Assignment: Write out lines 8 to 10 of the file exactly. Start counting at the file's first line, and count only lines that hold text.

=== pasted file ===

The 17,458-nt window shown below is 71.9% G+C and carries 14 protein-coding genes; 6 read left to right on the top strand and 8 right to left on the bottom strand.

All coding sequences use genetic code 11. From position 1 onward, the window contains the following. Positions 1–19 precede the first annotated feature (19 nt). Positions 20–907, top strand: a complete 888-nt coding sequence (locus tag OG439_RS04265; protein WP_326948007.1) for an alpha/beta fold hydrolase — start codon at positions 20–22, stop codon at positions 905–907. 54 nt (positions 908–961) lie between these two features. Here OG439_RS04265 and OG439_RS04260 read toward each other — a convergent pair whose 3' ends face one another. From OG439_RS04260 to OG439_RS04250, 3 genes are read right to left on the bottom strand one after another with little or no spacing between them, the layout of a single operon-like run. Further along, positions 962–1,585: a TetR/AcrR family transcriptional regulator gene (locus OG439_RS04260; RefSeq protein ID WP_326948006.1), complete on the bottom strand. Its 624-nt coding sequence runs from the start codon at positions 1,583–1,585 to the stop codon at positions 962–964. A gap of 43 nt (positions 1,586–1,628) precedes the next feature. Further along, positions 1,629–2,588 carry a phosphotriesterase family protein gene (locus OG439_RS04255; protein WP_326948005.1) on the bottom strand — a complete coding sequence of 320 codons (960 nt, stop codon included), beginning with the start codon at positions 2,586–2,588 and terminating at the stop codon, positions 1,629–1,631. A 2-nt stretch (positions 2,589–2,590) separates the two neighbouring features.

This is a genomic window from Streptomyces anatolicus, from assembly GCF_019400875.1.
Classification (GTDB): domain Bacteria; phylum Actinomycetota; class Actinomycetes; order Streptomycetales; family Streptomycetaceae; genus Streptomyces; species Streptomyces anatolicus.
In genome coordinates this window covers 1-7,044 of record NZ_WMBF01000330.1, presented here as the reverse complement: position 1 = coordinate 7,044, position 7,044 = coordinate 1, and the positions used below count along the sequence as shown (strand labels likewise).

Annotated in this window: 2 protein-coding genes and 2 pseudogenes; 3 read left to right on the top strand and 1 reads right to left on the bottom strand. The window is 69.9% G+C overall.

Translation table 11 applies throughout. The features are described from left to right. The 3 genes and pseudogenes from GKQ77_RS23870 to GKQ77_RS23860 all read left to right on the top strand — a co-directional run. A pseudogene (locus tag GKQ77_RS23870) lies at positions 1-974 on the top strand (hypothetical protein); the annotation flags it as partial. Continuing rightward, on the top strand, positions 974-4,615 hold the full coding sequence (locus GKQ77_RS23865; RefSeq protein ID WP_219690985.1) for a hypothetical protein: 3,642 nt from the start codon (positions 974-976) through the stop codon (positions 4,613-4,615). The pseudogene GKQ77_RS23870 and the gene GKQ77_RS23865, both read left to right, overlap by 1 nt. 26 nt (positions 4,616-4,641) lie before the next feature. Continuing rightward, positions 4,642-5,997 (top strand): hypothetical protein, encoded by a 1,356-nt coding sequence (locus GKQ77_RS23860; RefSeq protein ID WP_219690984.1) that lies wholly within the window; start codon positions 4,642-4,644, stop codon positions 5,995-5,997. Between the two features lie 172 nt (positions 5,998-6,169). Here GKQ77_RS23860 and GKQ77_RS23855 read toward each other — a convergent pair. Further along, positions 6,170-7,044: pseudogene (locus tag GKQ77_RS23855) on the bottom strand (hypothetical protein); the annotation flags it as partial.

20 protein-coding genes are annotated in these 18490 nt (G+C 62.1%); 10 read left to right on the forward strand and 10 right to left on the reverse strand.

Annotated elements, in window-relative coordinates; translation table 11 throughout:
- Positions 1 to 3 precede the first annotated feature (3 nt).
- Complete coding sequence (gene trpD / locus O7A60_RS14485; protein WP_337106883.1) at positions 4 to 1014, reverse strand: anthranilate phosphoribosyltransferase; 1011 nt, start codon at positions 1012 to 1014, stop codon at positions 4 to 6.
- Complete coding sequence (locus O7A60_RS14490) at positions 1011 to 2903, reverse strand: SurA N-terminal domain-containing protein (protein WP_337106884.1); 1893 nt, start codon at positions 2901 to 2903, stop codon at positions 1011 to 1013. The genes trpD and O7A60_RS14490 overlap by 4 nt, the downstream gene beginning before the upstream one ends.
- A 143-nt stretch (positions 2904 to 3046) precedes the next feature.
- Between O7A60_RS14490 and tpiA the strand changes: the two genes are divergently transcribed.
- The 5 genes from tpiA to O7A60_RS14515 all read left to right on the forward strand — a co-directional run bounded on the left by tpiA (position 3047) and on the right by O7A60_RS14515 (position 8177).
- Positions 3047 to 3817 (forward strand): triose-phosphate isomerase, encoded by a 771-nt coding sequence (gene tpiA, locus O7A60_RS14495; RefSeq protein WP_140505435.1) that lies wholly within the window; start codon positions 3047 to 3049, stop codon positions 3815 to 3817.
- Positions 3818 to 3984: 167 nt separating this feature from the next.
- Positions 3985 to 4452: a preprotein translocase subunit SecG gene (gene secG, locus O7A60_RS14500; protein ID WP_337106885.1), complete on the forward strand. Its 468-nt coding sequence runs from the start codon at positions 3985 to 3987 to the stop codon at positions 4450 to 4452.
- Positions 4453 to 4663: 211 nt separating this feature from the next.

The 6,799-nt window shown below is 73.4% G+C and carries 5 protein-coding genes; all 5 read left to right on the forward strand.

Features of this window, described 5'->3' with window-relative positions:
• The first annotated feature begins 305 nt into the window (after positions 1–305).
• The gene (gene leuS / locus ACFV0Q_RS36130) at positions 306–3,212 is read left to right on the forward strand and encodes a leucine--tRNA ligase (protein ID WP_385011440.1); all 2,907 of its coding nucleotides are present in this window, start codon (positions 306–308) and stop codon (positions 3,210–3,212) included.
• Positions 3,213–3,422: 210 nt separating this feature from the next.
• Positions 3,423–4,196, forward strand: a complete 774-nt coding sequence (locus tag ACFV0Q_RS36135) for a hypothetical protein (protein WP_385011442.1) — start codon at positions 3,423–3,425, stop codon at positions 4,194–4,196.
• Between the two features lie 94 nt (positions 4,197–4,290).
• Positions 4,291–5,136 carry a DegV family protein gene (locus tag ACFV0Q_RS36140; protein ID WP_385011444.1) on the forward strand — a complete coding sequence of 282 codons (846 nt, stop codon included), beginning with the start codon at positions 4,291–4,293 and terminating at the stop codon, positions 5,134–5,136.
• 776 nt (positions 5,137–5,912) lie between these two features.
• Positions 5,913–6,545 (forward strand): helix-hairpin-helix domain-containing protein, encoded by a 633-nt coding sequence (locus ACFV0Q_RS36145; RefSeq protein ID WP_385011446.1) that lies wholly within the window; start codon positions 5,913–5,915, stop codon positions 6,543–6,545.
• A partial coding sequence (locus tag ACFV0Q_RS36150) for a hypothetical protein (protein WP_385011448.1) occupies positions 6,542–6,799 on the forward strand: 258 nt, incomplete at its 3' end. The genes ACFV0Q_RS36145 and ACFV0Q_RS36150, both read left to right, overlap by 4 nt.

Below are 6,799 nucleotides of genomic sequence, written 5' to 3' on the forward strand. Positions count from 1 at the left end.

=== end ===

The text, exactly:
20 protein-coding genes are annotated in these 18490 nt (G+C 62.1%); 10 read left to right on the forward strand and 10 right to left on the reverse strand.

Annotated elements, in window-relative coordinates; translation table 11 throughout:
- Positions 1 to 3 precede the first annotated feature (3 nt).